MLC breach: AMSA snatch ship that failed to pay crew wages

The Australian Maritime Safety Agency (AMSA) strikes Port State Control (PSC) fear into the black hearts of shonky ship owners and so it should. The concept of PSC, as entitled by both UNCLOS and SOLAS, was galvanised into action 20 years ago as a means of bringing badly managed and even corrupt Flags of Convenience under control. Initially intended as a temporary measure, it has been a roaring success as the truly effective auditor of IMO convention compliance by FOC’s and their ship owner customers. But PSC also has the authority to enforce the ILO’s Maritime Labour Convention (MLC) and this is the key to this week’s SeaBlog story.

On June 30, a complaint was made by the International Transport Federation (ITF, a global transport workers’ union) to AMSA that crew wages on board the bulk carrier MV ‘Rena’ had not been paid for several months. When the Bahamas flagged ‘Rena’ arrived to load coal at Hay Point, in Queensland, AMSA descended onboard to conduct a PSC inspection. Their findings included defects relating to the IMO’s SOLAS convention including a faulty emergency generator, faulty lifeboat engine starter and non-conformities in the ship’s Safety Management System (SMS). Additionally – and this is the apparent game changer – the vessel and her owners were found to be in breach of the MLC in relation to the full payment of crew wages.

In consequence of the AMSA inspectors’ findings, the vessel was detained pending rectification of the PSC listed defects as well as clear evidence that the crew had in fact been paid their wages in full. In the event, the SOLAS defects were rectified and the crew’s wages were finally settled on 3 August 2017. The reported outstanding total wage amount was USD 53,000.00. Not a huge amount but critical if you are a 3rd world seafarer with a family whose lives depend on your cash remittances home.

The fact that AMSA detained the ‘Rena’ until a serious breach of the MLC was rectified is not novel as the recent 2016 annual reports from both the Paris MOU and Tokyo MOU showed this to be a not uncommon event. However, what appears to be novel is that the ITF’s complaint instigated AMSA’s PSC inspection. Further, that this PSC inspection was then utilised as a legitimate mechanism to force payment of outstanding crew wages.

On the face of it, the apparent co-operation between the ITF and AMSA and the application of the MLC negated any need by the crew to instruct solicitors to arrest the ‘Rena’ to obtain payment of wages, as entitled in Australia and many countries. It also negated the usual crew concerns as to the payment of a hefty deposit to solicitors to facilitate a ship arrest, along with the usual undertaking as to the obligation to pay all the court’s costs of arrest and port costs during that period. Finally, and very importantly, there was no court ordered arrest warrant or writ in rem naming identifiable crew plaintiffs. As such the crew were seemingly protected from the usual employment blacklisting by crewing agents and ship owners that normally follow such events.

And what about the owners of the ‘Rena’. For them their misery did not stop with their vessel’s release by AMSA as it turned out their ship had been detained earlier in February, for other PSC deficiencies. Nor will their misery stop for some time. Extracts from AMSA’s website report on this incident are set out below:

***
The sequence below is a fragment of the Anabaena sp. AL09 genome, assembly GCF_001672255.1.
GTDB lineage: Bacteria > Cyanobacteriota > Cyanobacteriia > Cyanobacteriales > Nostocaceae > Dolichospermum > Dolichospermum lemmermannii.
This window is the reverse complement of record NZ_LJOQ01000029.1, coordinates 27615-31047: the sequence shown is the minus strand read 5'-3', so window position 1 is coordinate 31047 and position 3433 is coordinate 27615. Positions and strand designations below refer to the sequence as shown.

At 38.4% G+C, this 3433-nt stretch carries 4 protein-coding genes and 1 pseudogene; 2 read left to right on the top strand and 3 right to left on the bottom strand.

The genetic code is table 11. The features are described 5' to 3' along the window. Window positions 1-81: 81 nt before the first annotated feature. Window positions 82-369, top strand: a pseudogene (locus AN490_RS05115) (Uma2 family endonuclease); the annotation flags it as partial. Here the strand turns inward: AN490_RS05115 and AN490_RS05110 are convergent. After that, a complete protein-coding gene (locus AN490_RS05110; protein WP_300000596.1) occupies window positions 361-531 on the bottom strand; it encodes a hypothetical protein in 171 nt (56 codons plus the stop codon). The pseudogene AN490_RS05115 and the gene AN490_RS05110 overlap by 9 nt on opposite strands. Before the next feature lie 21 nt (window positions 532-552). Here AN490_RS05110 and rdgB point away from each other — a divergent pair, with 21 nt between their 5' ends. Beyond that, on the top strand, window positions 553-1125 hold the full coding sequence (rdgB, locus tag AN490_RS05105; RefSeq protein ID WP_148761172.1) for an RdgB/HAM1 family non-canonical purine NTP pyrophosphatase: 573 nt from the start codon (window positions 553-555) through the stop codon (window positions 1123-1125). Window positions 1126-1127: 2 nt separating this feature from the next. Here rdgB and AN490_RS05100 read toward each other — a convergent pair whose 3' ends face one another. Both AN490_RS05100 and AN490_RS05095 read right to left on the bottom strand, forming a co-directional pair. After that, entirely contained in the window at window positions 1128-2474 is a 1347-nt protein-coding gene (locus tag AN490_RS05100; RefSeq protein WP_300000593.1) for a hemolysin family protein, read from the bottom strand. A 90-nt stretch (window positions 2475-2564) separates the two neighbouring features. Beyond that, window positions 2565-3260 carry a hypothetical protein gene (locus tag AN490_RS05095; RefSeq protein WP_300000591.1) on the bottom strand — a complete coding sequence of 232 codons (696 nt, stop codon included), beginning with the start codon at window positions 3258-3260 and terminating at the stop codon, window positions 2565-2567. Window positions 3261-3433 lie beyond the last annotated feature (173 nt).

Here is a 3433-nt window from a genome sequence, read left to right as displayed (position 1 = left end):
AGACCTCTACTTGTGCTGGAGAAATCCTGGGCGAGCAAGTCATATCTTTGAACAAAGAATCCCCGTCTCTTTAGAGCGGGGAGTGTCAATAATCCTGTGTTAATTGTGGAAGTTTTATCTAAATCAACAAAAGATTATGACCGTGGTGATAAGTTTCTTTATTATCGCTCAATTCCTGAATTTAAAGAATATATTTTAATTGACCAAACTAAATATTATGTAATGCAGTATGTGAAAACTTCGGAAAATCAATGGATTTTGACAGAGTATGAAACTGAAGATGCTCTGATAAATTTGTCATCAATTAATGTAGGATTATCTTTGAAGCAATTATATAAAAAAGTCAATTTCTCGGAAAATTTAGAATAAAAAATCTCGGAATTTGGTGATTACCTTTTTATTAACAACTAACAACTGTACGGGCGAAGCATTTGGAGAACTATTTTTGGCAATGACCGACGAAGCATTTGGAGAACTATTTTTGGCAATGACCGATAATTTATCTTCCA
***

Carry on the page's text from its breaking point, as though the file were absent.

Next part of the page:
“Substandard ships are not welcome in Australian waters and, as such, AMSA has banned the MV Rena from Australian ports for a period of six months. The ban will expire on 3 February 2018. If the ship returns to Australia after the ban expires and is detained again by AMSA for serious deficiencies, it may be subject to a further ban of 12 months.”

 The ‘Rena’s’ owners and their technical and crew managers got it very wrong. Australia, the European Union and the USA operate the most stringent PSC systems in the world. If your ship enters any ports in these places you must be prepared for close examination; as it should be. In short, not under the friendly gaze of a sometimes ineptly trained Flag State inspector seeking to keep your certificate revalidation business and annual tonnage tax payment on board his principal’s ship register. Ignore this unfortunate reality at your peril, inclusive of incurring potentially huge costs in terms of port charges and lost charter hire.

All in all, a positive and just outcome for the ship’s crew, the ITF, AMSA and the MLC and its application as the oft quoted “Seafarer’s Bill of Rights”. SeaProf is therefore quite certain that the ITF, with the ad hoc assistance of the regional PSC organisations around the world, will be extending the use of this very powerful MLC enforcement tactic to force resolution of both crew underpayment and other crew rights issues. As for ship owners, the warning is that the IMO and a significant number of their flag state members may tolerate substandard ships and management, but PSC – which operates independently of IMO control and politics – will not.

More about the fascinating concepts of Port State Control and Ship Registration strategy will be covered by SeaProf’s Capt. Robert Gordon at the upcoming “Key Elements of Shipping” course scheduled for 10 – 12 October in Singapore. To facilitate more energised and focused case study engagement, KES places are now limited to a maximum of 20 participants and seats are filling quickly. Please take a look at the BI Norwegian Business School/SeaProf course brochure and our list of outstanding corporate and academic speakers. We suggest you book now to avoid disappointment.




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